RNA structure impacts interaction with proteins
July 2019. RNA is involved in many cellular processes such as control of gene expression, catalysis of various substrates, scaffolding of complex assemblies, and molecular chaperoning. The combination of high-throughput sequencing and in vivo crosslinking approaches gradually enables scientists to uncover of the complex interdependence between the cellular transcriptome and the proteome.
The molecular determinants governing interactions in protein-RNA networks are however not well understood yet. Scientists from Frankfurt and Barcelona therefore teamed up to investigate the relationship between the structure of an RNA and its ability to interact with proteins.
Using a combination of in silico, in vitro and in vivo experiments, the groups of Martin Vabulas and Gian Gaetano Tartaglia found that the amount of double-stranded regions in an RNA correlates with the number of protein contacts. This relationship — which they called "structure-driven protein interactivity" — allows classification of RNA types, plays a role in gene regulation and could have implications for the formation of phase-separated ribonucleoprotein assemblies. The team validated their hypothesis by showing that a highly structured RNA can rearrange the composition of a protein aggregate. Their work, published on 19 July 2019 in the journal Nature Communications, also indicates that the tendency of proteins to phase-separate is reduced by interactions with specific RNAs.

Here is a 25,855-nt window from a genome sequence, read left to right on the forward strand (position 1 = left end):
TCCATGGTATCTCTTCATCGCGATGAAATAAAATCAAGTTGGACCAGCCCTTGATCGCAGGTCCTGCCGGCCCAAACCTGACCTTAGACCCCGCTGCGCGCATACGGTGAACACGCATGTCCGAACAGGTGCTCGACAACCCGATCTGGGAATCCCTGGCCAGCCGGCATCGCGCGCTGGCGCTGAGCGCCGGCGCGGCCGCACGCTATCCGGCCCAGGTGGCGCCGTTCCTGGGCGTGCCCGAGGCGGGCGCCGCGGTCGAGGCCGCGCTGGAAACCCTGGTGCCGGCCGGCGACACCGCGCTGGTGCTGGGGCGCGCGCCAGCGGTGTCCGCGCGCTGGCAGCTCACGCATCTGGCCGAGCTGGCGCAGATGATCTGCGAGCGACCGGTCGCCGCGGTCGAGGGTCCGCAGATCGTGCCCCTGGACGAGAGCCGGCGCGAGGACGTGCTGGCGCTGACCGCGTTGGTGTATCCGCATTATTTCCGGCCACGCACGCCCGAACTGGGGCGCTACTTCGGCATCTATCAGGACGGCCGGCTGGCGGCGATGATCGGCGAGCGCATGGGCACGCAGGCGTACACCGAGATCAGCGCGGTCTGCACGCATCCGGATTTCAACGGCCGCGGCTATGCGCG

Natalia Sanchez de Groot, Alexandros Armaos, Ricardo Graña-Montes, Marion Alriquet, Giulia Calloni, Martin Vabulas* & Gian Gaetano Tartaglia* (2019) RNA structure drives interaction with proteins. Nat Commun 10: 3246.